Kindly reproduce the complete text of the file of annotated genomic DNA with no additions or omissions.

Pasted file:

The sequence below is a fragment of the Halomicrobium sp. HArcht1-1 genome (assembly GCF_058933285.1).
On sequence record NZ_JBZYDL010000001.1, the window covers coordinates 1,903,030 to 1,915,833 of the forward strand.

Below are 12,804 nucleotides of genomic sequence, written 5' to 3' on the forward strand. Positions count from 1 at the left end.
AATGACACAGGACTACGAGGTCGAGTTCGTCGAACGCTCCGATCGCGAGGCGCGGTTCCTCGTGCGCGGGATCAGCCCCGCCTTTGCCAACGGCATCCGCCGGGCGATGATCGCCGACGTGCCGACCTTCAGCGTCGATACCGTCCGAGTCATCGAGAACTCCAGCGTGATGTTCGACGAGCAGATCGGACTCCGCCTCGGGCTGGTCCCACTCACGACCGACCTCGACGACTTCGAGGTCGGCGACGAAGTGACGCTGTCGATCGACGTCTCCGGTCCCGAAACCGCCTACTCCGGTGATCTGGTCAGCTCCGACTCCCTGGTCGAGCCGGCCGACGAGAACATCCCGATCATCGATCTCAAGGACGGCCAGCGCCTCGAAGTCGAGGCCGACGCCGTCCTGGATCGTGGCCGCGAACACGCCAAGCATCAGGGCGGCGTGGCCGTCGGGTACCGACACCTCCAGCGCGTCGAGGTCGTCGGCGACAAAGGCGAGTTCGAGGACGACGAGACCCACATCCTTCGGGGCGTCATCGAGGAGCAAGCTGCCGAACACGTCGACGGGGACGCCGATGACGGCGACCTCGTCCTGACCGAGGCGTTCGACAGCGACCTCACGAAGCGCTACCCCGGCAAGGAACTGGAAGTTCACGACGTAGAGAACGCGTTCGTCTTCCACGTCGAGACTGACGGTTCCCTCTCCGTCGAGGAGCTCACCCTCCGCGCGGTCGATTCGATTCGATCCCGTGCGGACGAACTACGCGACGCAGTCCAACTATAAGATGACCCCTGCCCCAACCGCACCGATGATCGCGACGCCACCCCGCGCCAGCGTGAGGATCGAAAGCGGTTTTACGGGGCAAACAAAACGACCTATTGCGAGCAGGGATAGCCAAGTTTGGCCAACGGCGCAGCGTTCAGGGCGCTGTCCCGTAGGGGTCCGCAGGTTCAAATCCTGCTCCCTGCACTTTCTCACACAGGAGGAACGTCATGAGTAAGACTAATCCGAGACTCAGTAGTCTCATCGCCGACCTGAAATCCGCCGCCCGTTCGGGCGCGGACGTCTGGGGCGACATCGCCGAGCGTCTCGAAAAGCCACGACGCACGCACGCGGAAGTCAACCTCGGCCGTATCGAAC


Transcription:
The sequence below is a fragment of the Halomicrobium sp. HArcht1-1 genome (assembly GCF_058933285.1).
On sequence record NZ_JBZYDL010000001.1, the window covers coordinates 1,903,030 to 1,915,833 of the forward strand.

Below are 12,804 nucleotides of genomic sequence, written 5' to 3' on the forward strand. Positions count from 1 at the left end.
AATGACACAGGACTACGAGGTCGAGTTCGTCGAACGCTCCGATCGCGAGGCGCGGTTCCTCGTGCGCGGGATCAGCCCCGCCTTTGCCAACGGCATCCGCCGGGCGATGATCGCCGACGTGCCGACCTTCAGCGTCGATACCGTCCGAGTCATCGAGAACTCCAGCGTGATGTTCGACGAGCAGATCGGACTCCGCCTCGGGCTGGTCCCACTCACGACCGACCTCGACGACTTCGAGGTCGGCGACGAAGTGACGCTGTCGATCGACGTCTCCGGTCCCGAAACCGCCTACTCCGGTGATCTGGTCAGCTCCGACTCCCTGGTCGAGCCGGCCGACGAGAACATCCCGATCATCGATCTCAAGGACGGCCAGCGCCTCGAAGTCGAGGCCGACGCCGTCCTGGATCGTGGCCGCGAACACGCCAAGCATCAGGGCGGCGTGGCCGTCGGGTACCGACACCTCCAGCGCGTCGAGGTCGTCGGCGACAAAGGCGAGTTCGAGGACGACGAGACCCACATCCTTCGGGGCGTCATCGAGGAGCAAGCTGCCGAACACGTCGACGGGGACGCCGATGACGGCGACCTCGTCCTGACCGAGGCGTTCGACAGCGACCTCACGAAGCGCTACCCCGGCAAGGAACTGGAAGTTCACGACGTAGAGAACGCGTTCGTCTTCCACGTCGAGACTGACGGTTCCCTCTCCGTCGAGGAGCTCACCCTCCGCGCGGTCGATTCGATTCGATCCCGTGCGGACGAACTACGCGACGCAGTCCAACTATAAGATGACCCCTGCCCCAACCGCACCGATGATCGCGACGCCACCCCGCGCCAGCGTGAGGATCGAAAGCGGTTTTACGGGGCAAACAAAACGACCTATTGCGAGCAGGGATAGCCAAGTTTGGCCAACGGCGCAGCGTTCAGGGCGCTGTCCCGTAGGGGTCCGCAGGTTCAAATCCTGCTCCCTGCACTTTCTCACACAGGAGGAACGTCATGAGTAAGACTAATCCGAGACTCAGTAGTCTCATCGCCGACCTGAAATCCGCCGCCCGTTCGGGCGCGGACGTCTGGGGCGACATCGCCGAGCGTCTCGAAAAGCCACGACGCACGCACGCGGAAGTCAACCTCGGCCGTATCGAAC